Paramount’s Rashell Habib: “I Once Had Breaking News As I Was Bathing My 1-Year-Old”

Paramount’s Rashell Habib: “I Once Had Breaking News As I Was Bathing My 1-Year-Old”

Rashell Habib is one of the few women in Australia leading the news agenda.

After starting her career at News Corp as a journalist, Habib quickly rose through the ranks, eventually becoming the news local social media manager. She later joined news.com.au as social media editor, before joining Network 10 as deputy news editor and eventually taking up the role of head of digital news and strategy at Paramount.

Here, she speaks to B&T about the state of diversity within the news industry.

B&T: What are some of the challenges around diversity that are specific to news?

Definitely the nature of the job. News never stops; breaking news and evolving stories happen without warning or planning. I once had breaking news as I was bathing my 1-year-old for bed. The flexibility of workplaces around not only with children, health issues, or carers (women over-index as carers in Australia) is pivotal and only recently has there been a shift in the rigid nature of newsrooms, and it took a global pandemic to shift it along. But here at 10, flexibility is built into our culture. 14 weeks of paid parental leave is provided, so that’s having a very big impact on gender equity.

B&T: You have spoken quite candidly in the past about having to change things, such as your name, to survive in the news. To what extent do you still think ethnic minorities in Australia need to alter themselves (be it name, appearance, personality, etc) to be successful in news?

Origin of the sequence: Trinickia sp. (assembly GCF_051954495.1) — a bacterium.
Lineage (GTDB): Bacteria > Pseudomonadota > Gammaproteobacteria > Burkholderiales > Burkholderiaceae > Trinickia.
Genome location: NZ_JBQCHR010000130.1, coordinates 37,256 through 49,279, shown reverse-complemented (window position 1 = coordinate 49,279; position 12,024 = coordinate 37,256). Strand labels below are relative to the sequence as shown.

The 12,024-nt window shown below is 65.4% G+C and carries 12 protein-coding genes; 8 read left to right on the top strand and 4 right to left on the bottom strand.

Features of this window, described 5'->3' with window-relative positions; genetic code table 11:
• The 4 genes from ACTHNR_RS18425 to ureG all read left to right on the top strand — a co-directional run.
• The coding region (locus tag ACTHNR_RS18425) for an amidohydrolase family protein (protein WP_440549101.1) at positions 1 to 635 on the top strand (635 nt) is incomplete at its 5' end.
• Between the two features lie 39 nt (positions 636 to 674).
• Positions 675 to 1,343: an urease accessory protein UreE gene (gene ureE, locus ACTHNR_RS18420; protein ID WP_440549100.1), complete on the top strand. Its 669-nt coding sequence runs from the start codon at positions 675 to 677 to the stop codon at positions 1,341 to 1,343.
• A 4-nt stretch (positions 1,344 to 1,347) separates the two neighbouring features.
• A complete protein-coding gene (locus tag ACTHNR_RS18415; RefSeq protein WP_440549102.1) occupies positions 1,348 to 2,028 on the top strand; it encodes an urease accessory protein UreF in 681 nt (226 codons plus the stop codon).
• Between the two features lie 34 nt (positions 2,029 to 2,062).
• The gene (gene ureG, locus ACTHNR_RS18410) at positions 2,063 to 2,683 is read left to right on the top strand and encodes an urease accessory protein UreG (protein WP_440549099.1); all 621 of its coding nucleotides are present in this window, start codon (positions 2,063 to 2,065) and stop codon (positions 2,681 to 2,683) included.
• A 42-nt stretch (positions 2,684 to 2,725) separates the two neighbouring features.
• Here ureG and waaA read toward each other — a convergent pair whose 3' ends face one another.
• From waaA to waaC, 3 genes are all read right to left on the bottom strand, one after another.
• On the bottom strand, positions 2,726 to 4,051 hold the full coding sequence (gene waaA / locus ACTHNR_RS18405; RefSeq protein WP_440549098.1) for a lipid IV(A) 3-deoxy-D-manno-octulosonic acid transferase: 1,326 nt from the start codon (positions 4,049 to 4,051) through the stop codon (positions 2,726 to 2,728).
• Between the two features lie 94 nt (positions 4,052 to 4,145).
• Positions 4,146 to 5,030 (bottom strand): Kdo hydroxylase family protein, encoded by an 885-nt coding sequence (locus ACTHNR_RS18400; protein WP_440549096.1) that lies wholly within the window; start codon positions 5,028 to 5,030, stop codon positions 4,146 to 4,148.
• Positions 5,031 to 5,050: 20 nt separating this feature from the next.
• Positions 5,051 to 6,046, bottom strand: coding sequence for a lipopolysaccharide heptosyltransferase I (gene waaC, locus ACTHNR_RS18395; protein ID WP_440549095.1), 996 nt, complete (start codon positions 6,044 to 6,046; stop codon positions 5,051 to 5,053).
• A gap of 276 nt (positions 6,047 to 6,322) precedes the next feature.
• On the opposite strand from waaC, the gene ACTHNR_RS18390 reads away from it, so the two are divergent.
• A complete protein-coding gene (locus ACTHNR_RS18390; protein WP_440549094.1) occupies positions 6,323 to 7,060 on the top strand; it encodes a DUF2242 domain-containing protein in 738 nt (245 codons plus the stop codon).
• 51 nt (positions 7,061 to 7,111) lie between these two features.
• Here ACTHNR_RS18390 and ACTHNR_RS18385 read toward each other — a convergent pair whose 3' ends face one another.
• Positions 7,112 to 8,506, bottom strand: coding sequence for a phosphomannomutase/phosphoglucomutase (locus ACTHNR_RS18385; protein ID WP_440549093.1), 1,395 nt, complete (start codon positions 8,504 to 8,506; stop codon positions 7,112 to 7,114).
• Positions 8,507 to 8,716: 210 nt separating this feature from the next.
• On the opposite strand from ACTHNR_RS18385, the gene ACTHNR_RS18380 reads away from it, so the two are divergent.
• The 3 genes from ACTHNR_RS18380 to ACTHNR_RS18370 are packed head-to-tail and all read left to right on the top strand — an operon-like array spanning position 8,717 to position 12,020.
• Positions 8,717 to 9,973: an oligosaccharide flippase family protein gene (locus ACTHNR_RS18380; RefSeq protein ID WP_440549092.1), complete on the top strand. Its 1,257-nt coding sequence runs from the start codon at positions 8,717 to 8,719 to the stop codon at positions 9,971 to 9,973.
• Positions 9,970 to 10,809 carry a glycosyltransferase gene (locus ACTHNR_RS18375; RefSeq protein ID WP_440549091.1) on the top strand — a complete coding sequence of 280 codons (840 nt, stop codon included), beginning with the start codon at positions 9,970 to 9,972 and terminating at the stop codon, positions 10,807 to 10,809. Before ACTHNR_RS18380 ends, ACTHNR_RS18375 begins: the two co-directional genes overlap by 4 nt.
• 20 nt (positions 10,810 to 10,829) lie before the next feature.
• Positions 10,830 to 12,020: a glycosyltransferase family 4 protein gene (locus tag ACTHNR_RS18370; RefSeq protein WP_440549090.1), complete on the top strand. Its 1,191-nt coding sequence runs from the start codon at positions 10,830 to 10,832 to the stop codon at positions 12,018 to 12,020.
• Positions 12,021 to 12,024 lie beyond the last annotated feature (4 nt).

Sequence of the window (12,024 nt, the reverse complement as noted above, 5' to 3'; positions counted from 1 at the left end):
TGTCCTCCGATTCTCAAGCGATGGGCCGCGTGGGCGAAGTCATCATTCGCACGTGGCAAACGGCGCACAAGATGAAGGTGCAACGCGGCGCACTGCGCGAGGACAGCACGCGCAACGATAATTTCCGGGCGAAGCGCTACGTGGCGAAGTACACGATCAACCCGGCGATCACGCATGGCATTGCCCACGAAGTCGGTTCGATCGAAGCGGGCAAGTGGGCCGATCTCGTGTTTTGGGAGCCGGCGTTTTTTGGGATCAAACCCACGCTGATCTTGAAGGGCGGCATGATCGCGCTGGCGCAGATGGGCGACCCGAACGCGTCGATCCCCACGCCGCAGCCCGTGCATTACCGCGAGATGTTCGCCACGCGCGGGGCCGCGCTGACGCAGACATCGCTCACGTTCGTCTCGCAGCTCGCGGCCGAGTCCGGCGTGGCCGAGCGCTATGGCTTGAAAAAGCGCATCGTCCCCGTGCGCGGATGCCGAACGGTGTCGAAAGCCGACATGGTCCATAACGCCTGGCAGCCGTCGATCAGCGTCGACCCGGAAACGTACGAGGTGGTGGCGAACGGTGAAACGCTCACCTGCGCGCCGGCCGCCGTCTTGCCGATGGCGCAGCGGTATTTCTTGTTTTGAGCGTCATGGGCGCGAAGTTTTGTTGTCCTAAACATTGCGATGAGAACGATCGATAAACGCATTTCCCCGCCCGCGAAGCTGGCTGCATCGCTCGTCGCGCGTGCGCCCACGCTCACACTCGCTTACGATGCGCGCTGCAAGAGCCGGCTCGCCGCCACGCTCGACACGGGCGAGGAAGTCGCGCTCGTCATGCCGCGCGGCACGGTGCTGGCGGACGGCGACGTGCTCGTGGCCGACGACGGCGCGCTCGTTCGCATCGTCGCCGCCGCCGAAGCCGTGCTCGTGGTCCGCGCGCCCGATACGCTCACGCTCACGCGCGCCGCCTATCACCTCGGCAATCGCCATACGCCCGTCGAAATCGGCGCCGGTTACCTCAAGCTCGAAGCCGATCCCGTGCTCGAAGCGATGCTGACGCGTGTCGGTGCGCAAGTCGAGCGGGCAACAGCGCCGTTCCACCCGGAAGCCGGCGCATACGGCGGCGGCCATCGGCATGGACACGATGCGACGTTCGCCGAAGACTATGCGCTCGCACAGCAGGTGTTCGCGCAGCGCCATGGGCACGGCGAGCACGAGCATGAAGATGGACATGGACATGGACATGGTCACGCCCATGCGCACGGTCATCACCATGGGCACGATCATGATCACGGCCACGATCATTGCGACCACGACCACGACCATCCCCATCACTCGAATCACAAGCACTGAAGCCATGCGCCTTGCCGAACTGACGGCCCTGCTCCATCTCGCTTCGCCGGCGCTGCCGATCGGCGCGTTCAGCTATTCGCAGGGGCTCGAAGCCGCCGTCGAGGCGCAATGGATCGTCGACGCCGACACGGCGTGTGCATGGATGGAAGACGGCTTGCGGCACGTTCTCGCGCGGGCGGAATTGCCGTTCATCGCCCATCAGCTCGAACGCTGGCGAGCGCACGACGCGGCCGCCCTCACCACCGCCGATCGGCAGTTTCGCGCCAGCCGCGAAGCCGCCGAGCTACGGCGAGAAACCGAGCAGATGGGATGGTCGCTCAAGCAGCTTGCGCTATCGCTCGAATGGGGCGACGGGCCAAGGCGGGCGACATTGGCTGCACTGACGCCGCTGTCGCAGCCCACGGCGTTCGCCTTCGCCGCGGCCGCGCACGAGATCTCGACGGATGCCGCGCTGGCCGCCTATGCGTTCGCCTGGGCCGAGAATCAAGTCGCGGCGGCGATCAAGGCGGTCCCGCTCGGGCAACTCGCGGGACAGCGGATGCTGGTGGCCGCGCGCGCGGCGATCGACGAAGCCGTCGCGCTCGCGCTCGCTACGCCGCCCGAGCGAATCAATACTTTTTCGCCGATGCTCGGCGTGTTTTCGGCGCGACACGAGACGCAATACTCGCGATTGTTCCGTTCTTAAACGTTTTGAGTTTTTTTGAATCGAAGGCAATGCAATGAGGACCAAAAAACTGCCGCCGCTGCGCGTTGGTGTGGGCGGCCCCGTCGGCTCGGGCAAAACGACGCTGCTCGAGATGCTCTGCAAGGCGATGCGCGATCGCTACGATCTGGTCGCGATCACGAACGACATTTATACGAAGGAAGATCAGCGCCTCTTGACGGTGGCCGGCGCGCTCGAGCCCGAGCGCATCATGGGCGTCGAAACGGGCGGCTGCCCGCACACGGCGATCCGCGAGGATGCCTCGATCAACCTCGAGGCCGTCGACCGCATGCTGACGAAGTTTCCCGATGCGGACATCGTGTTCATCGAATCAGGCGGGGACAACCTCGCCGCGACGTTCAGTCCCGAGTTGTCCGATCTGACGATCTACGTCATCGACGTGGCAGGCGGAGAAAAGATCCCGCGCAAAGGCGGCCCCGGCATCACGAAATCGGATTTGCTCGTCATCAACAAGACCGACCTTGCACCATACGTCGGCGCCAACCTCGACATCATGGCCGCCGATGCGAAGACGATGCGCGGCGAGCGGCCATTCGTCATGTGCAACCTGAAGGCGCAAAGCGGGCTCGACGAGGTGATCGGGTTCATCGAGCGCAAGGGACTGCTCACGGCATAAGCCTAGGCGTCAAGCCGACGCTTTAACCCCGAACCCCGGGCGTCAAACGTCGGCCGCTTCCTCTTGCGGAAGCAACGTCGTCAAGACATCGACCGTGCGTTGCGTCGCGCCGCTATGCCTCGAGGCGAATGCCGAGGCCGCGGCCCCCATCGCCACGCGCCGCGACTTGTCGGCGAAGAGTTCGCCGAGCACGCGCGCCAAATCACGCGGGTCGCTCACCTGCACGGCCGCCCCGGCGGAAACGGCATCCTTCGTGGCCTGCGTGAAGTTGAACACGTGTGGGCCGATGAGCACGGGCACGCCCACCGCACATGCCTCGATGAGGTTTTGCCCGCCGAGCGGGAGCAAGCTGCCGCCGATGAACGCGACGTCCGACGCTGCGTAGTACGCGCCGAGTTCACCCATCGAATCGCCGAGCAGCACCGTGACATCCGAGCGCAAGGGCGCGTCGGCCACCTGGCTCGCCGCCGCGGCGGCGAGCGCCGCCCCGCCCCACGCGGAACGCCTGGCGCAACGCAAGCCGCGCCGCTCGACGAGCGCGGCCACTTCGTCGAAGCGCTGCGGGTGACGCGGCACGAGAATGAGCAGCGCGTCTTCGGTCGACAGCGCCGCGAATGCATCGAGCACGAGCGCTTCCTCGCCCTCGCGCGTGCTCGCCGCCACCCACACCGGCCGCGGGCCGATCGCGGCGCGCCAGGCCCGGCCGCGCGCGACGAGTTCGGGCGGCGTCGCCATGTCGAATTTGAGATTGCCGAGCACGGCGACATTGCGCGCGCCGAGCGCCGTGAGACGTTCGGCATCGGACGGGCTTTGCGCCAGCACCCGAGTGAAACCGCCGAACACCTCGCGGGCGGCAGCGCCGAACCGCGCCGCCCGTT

A post-September 11 world with the surname Habib was not a pleasant one, but that wasn’t just news. It was everywhere.

But with respect to news now, we do still have a lot more work to do in the industry.

In 2018, all five news directors in Australia were Anglo-Celtic men, compared to two out of five TV news directors in 2021, one of whom is a culturally diverse woman—that woman is me. So, change is happening, but it’s slow.

We’re really proud at 10 News First to have women as anchors in every bulletin around the country; four out of five Executive Editors in our newsroom are women and the only female political editor for the commercial networks.

Have biases ever personally impacted your career journey?

Yes, the barrage of comments and abuse that an article—about anything really—would incite—especially on social media—would be purely due to my surname. But I won’t be defined by them, and I don’t believe yelling into an echo chamber about my experiences helps. Talent, grit, and determination, what my father taught me, helped me progress, as did the value and impact of mentors, friends, and role models. These people each played a part in why I am here today.

At Paramount, we’ve launched a female mentoring program to provide an opportunity for aspiring employees to connect with some of Paramount’s successful female leaders. These leaders can offer valuable advice, support, and insights to help guide and develop the mentee’s skills and confidence.

What is your advice to women who would like a career in news?

You will not succeed in this industry if you are not passionate about news. About storytelling and being the voice to people who don’t have a platform – you can become an incredible force for change. I’m also a big believer in ‘if you can’t see it, you can’t be it’. So, I also hope that young women seeing our female anchors and journalists can dream of doing the same themselves and not see any limits.




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